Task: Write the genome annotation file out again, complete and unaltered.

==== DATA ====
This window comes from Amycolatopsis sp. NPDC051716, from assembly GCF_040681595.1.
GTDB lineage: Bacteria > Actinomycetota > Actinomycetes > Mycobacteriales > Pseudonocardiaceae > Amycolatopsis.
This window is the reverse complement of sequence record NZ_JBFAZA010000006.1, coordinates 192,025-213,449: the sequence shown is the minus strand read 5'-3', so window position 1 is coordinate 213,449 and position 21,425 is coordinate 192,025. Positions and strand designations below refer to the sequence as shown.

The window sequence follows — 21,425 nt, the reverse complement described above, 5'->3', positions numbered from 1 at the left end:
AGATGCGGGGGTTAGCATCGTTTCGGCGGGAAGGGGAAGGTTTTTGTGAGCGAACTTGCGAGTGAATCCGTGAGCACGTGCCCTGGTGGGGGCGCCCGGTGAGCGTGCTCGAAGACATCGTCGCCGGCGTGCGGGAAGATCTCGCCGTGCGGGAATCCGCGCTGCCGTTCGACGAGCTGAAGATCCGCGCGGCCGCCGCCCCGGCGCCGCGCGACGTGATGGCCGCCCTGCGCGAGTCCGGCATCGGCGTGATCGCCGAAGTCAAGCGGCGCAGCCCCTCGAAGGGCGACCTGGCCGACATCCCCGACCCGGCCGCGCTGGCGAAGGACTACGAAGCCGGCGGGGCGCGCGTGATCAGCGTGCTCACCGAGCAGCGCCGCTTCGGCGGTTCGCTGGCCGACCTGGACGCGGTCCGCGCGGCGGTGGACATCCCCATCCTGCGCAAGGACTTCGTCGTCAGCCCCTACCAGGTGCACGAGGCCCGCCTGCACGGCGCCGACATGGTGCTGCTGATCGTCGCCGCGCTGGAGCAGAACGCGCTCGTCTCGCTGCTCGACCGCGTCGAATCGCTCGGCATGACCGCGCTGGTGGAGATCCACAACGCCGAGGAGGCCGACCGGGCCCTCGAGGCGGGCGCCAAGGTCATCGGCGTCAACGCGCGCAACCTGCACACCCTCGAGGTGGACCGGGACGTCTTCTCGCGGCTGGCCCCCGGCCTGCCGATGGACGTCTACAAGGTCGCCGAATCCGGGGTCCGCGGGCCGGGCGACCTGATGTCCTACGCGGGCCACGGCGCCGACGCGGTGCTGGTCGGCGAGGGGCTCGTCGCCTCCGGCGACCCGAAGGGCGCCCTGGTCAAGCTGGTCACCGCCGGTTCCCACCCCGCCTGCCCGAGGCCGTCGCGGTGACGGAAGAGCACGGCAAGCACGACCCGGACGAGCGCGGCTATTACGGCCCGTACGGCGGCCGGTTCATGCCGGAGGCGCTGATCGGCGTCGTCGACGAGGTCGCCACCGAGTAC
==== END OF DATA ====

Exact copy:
This window comes from Amycolatopsis sp. NPDC051716, from assembly GCF_040681595.1.
GTDB lineage: Bacteria > Actinomycetota > Actinomycetes > Mycobacteriales > Pseudonocardiaceae > Amycolatopsis.
This window is the reverse complement of sequence record NZ_JBFAZA010000006.1, coordinates 192,025-213,449: the sequence shown is the minus strand read 5'-3', so window position 1 is coordinate 213,449 and position 21,425 is coordinate 192,025. Positions and strand designations below refer to the sequence as shown.

The window sequence follows — 21,425 nt, the reverse complement described above, 5'->3', positions numbered from 1 at the left end:
AGATGCGGGGGTTAGCATCGTTTCGGCGGGAAGGGGAAGGTTTTTGTGAGCGAACTTGCGAGTGAATCCGTGAGCACGTGCCCTGGTGGGGGCGCCCGGTGAGCGTGCTCGAAGACATCGTCGCCGGCGTGCGGGAAGATCTCGCCGTGCGGGAATCCGCGCTGCCGTTCGACGAGCTGAAGATCCGCGCGGCCGCCGCCCCGGCGCCGCGCGACGTGATGGCCGCCCTGCGCGAGTCCGGCATCGGCGTGATCGCCGAAGTCAAGCGGCGCAGCCCCTCGAAGGGCGACCTGGCCGACATCCCCGACCCGGCCGCGCTGGCGAAGGACTACGAAGCCGGCGGGGCGCGCGTGATCAGCGTGCTCACCGAGCAGCGCCGCTTCGGCGGTTCGCTGGCCGACCTGGACGCGGTCCGCGCGGCGGTGGACATCCCCATCCTGCGCAAGGACTTCGTCGTCAGCCCCTACCAGGTGCACGAGGCCCGCCTGCACGGCGCCGACATGGTGCTGCTGATCGTCGCCGCGCTGGAGCAGAACGCGCTCGTCTCGCTGCTCGACCGCGTCGAATCGCTCGGCATGACCGCGCTGGTGGAGATCCACAACGCCGAGGAGGCCGACCGGGCCCTCGAGGCGGGCGCCAAGGTCATCGGCGTCAACGCGCGCAACCTGCACACCCTCGAGGTGGACCGGGACGTCTTCTCGCGGCTGGCCCCCGGCCTGCCGATGGACGTCTACAAGGTCGCCGAATCCGGGGTCCGCGGGCCGGGCGACCTGATGTCCTACGCGGGCCACGGCGCCGACGCGGTGCTGGTCGGCGAGGGGCTCGTCGCCTCCGGCGACCCGAAGGGCGCCCTGGTCAAGCTGGTCACCGCCGGTTCCCACCCCGCCTGCCCGAGGCCGTCGCGGTGACGGAAGAGCACGGCAAGCACGACCCGGACGAGCGCGGCTATTACGGCCCGTACGGCGGCCGGTTCATGCCGGAGGCGCTGATCGGCGTCGTCGACGAGGTCGCCACCGAGTAC